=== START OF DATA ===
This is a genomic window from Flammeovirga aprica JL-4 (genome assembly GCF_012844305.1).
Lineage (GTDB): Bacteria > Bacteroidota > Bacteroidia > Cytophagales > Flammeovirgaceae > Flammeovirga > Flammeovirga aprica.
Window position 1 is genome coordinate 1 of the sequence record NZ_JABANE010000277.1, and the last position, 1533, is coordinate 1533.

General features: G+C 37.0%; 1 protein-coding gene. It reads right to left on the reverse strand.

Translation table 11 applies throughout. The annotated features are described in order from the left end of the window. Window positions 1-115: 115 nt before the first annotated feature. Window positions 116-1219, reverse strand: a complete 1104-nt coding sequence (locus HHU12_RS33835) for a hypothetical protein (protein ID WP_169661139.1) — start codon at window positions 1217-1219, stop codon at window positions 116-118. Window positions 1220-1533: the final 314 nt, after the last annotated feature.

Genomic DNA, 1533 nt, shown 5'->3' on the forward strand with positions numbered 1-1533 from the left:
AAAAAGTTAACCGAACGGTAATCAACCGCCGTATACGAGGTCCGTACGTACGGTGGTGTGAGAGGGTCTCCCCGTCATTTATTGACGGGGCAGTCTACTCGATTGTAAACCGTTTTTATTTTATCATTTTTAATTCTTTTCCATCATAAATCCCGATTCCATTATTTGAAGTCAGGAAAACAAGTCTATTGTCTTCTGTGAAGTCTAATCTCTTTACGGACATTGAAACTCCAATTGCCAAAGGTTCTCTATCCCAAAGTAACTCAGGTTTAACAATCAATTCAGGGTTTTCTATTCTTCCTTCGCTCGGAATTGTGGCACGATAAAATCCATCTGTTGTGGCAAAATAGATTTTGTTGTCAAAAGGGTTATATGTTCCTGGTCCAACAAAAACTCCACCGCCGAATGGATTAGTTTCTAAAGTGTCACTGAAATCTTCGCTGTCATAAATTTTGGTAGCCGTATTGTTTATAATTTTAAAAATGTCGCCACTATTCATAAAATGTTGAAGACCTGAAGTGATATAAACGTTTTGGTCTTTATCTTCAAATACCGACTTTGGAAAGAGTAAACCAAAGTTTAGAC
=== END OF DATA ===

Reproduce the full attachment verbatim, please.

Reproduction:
This is a genomic window from Flammeovirga aprica JL-4 (genome assembly GCF_012844305.1).
Lineage (GTDB): Bacteria > Bacteroidota > Bacteroidia > Cytophagales > Flammeovirgaceae > Flammeovirga > Flammeovirga aprica.
Window position 1 is genome coordinate 1 of the sequence record NZ_JABANE010000277.1, and the last position, 1533, is coordinate 1533.

General features: G+C 37.0%; 1 protein-coding gene. It reads right to left on the reverse strand.

Translation table 11 applies throughout. The annotated features are described in order from the left end of the window. Window positions 1-115: 115 nt before the first annotated feature. Window positions 116-1219, reverse strand: a complete 1104-nt coding sequence (locus HHU12_RS33835) for a hypothetical protein (protein ID WP_169661139.1) — start codon at window positions 1217-1219, stop codon at window positions 116-118. Window positions 1220-1533: the final 314 nt, after the last annotated feature.

Genomic DNA, 1533 nt, shown 5'->3' on the forward strand with positions numbered 1-1533 from the left:
AAAAAGTTAACCGAACGGTAATCAACCGCCGTATACGAGGTCCGTACGTACGGTGGTGTGAGAGGGTCTCCCCGTCATTTATTGACGGGGCAGTCTACTCGATTGTAAACCGTTTTTATTTTATCATTTTTAATTCTTTTCCATCATAAATCCCGATTCCATTATTTGAAGTCAGGAAAACAAGTCTATTGTCTTCTGTGAAGTCTAATCTCTTTACGGACATTGAAACTCCAATTGCCAAAGGTTCTCTATCCCAAAGTAACTCAGGTTTAACAATCAATTCAGGGTTTTCTATTCTTCCTTCGCTCGGAATTGTGGCACGATAAAATCCATCTGTTGTGGCAAAATAGATTTTGTTGTCAAAAGGGTTATATGTTCCTGGTCCAACAAAAACTCCACCGCCGAATGGATTAGTTTCTAAAGTGTCACTGAAATCTTCGCTGTCATAAATTTTGGTAGCCGTATTGTTTATAATTTTAAAAATGTCGCCACTATTCATAAAATGTTGAAGACCTGAAGTGATATAAACGTTTTGGTCTTTATCTTCAAATACCGACTTTGGAAAGAGTAAACCAAAGTTTAGAC